Gnarly skiing with Freeride World Tour champion Drew Tabke

20th January 2014, by Abi Butcher

Abi and Drew Tabke after surviging the Dolone Couloir

Abi and Drew Tabke after surviging the Dolone Couloir

“I’m recovering from an ACL reconstruction, so please go easy with me,” was the first thing I said to the Italian ski instructor, Tex, who was accompanying our group in Courmayeur. It was Saturday morning and we were there to ski with Drew Tabke, 2013 Freeride World Tour Champion.

I actually dread to think where Tex would have taken us if I hadn’t asked him to take it easy, because after kitting everyone up with transceivers, shovels and probes, we whizzed up the Checrout gondola, ducked under a rope and popped down into the Couloir de Dolone.

The Couloir de Dolone. Why don’t pictures ever do steeps justice?

Halfway down, about an hour later, it did cross my mind that I was doing something I really shouldn’t be, and if my physio or surgeon could see me now they would go nuts. But it’s not often you get the chance to ski with Drew Tabke, on a powder day.

I had expected him to be quite a forceful, fast and (if I’m honest) a bit of a show-off skier, but Drew hid his skills at the back of our group of four journalists, only once taking the lead down some untracked powder that he skied gently, slowly and oh, so gracefully.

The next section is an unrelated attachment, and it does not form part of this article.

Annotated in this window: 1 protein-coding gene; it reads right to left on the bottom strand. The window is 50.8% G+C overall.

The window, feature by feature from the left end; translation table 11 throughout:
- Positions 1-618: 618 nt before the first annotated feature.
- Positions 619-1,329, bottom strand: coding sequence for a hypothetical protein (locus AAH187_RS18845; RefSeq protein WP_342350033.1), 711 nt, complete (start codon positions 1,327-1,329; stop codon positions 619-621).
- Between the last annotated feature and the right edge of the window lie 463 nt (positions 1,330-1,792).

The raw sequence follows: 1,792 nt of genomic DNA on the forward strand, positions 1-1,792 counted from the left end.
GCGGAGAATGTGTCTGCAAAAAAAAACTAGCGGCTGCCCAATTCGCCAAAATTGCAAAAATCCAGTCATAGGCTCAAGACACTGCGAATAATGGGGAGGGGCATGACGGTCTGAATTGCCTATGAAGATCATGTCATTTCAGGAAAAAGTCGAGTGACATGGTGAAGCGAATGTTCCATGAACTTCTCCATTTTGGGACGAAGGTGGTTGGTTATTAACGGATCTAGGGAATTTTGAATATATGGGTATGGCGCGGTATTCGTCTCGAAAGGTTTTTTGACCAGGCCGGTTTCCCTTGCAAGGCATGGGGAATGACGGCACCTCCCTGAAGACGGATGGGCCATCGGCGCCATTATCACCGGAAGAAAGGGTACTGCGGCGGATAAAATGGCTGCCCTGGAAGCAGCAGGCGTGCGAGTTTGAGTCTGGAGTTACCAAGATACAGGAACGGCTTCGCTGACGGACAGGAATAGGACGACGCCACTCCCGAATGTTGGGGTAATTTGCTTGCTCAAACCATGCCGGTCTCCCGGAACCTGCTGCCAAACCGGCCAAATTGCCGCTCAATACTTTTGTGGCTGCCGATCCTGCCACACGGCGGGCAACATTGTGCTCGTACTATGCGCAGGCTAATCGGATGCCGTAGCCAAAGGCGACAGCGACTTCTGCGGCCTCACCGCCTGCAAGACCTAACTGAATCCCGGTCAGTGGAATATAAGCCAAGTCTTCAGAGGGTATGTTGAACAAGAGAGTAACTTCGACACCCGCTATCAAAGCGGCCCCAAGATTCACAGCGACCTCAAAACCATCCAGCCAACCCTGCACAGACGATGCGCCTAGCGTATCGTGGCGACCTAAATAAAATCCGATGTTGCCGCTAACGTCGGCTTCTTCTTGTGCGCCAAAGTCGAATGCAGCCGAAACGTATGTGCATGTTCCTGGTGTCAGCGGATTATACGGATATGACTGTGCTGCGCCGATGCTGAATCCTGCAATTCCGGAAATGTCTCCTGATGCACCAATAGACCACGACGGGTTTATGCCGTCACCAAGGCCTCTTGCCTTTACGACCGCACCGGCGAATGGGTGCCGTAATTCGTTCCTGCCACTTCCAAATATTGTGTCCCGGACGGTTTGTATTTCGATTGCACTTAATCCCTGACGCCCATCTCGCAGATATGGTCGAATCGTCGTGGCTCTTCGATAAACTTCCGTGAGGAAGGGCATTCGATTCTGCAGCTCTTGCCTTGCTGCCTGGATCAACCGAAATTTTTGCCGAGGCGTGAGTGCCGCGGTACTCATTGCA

Drew explains how he assesses a line without having skied it before

The American pro, who turns 30 in May this year, skis for 10 months of the year, competing on the Freeride World Tour between January and March, then heading to Chile for the summer to guide and instruct — with the occasional heli-skiing jaunt to Alaska, and the like. Softly spoken and self-assured, he told me he is waiting for the day that he gets bored with skiing “but it never comes — which I’m glad about!”

He admits to getting a little nervous on the tour, waiting for his run — they only get one run per competition — but not too bad. The day before our ski had been a bad one; second to go Drew had waited at the top of the mountain in freezing conditions from 9am until 2pm primed and ready to go.

Courmayeur was full of freeriders last weekend. These are no ordinary skiers, they are the type of guys who wander into the bar at 11.30pm having just skied a couloir for the first time, in the dark, with a head torch. And the conditions were perfect, it is snowing and snowing and snowing there right now.

Great conditions for a morning off-piste in Courmayeur in the Aosta Valley

I have since moved on to Châtel, via a small row with the hire company firm in Geneva airport over winter tyres (about which I write, soon), where the slopes are a little less snowy. But as I type it is starting to snow. The Zag skis are edged and waxed and it’s time to go up the mountain.

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